In recent days, issues of racism and prejudice have been front and center. Trump and his administration have been the target for many civil right activists. However, they aren’t alone…
Today, careers and reputations are destroyed when individuals in the spot light are caught making racist remarks (remember Paula Dean and Mel Gibson). But blatant racism is no longer the focal point. In fact, recently micro-aggressions and how white people unknowingly discriminate using these micro-aggressions have been the topic of interest when it comes to prejudice.
The idea of micro-aggression was developed in the 70’s and has been accepted on campuses around the nation. But are the studies on micro-aggression valid and reliable?
According to Merriam Webster, micro-aggression can be defined as follows,
“A comment or action that subtly and often unconsciously or unintentionally expresses a prejudiced attitude toward a member of a marginalized group (such as a racial minority)”
The major issue with micro-aggression is that the individual doesn’t know they are being biased. Allegedly, the person’s underlying bias comes out in an encounter with a POC or minority member. According to some psychologists, people don’t want to believe they are racist or hold negative biases; this leads them to be oblivious to their own prejudiced behavior.
Many good natured individuals have blindly accepted the micro-aggression theory and have implemented policies to reduce the “effects” of micro-aggression on minorities without looking deeper into the research.
Understandably, no one wants to say prejudice doesn’t negatively affect minorities. Nonetheless, a few individuals have voiced their apprehensions on the matter. Psychology professor Scott Lilienfeld of Emory University, George Leef at The James G. Martin Center and The Center for Equal Opportunity’s Althea Nagai have all posed some serious concerns. The majority of the concerns stem from the methodology of these studies. Small group sizes, the reliance on subjective or qualitative data, and leading questions are the main issues addressed.
Those familiar with research know how detrimental one of these issues can be. Yet, many of the micro-aggression studies contain multiple. In order to have sufficient power and to be able to generalize studies’ findings with the population, researchers collect data from large samples. Additionally, in small focus groups people may feel pressured to agree with their peers. Subjective and qualitative data is also harder to analyze statistically and is vulnerable to the researcher’s biases.
Leading questions are also a huge “no no” in research. Althea Nagai clearly stated the issue with biased questions, “After such prompting by the interviewer, respondents would be more likely to find what the research is looking for.”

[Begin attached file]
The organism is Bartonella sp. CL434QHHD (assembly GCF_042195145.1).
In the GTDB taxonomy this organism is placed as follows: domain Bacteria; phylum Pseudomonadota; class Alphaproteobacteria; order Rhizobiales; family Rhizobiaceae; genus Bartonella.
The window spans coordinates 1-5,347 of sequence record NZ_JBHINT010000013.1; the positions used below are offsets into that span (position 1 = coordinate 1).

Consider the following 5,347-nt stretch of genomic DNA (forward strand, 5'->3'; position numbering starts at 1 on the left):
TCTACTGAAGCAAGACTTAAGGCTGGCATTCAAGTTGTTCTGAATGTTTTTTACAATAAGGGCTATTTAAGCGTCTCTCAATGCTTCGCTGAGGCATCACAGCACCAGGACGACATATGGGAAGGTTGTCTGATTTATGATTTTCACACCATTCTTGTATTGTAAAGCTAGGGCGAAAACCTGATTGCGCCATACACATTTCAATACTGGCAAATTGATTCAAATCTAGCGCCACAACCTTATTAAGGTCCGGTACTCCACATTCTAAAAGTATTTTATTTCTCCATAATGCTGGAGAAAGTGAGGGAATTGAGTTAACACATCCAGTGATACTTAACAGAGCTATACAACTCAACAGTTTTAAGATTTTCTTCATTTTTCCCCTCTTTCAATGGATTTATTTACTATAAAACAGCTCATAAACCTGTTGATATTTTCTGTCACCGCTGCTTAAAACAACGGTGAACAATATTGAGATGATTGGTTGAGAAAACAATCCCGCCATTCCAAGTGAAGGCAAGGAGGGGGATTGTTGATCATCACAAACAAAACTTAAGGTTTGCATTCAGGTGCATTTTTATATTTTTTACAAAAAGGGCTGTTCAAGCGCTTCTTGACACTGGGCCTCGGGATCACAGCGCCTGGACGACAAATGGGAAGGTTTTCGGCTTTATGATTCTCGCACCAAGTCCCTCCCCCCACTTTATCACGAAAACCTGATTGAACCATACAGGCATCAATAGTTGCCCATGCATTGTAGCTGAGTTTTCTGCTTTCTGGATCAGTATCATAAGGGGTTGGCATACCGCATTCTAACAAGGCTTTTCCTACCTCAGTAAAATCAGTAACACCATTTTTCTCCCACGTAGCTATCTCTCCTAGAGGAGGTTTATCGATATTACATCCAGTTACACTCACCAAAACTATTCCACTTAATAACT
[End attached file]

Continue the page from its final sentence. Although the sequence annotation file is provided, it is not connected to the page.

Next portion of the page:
If researchers ask participants “In what ways have others made you feel ‘put down’ because of your cultural values or communication style?” for example, it may lead participants into telling the researcher what he or she wants to hear instead of finding a real truth.
With sensitive subjects like prejudice many researchers are reluctant to voice a negative opinion or criticism. However, in order to improve research in micro-aggression and psychological research overall we must be open to critiquing all types of research.
Micro-aggression research is not alone in its potential lack of validity and reliability. Most research coming out of the field of social psychology suffers from the same problems. There have been numerous studies which show the risks of using questionnaires and qualitative studies. In general, it is near impossible to replicate real life situations in a laboratory setting.
As research progresses, we will hopefully develop a deeper understanding of social psychology and interpersonal relationships. With larger studies we may be able to better understand attitudes and how they affect others. For the time being, however, we must take qualitative (and quantitative) research findings with a grain of salt. Research finding are only as good as the research itself.
Editor’s note: We are all the product of our environments. America is one of the most diverse countries on the planet, so cultures and personalities are highly varied. My personal opinion is what they are seeing is a cultivated over-sensitivity in the “victim” rather then a problem with the “aggressor.” One cannot expect the world around one to adjust to one’s personal insecurities.
From a political perspective, liberals encourage this (much to the detriment of our students) because it give them a reason to call “racism.”
Much of this stems from the liberal characteristic of “the bigotry of low expectations.” This is the opposite of the “Pygmalion” theory, where one will actually rise to the level of expectations. Which would you rather have in your schools?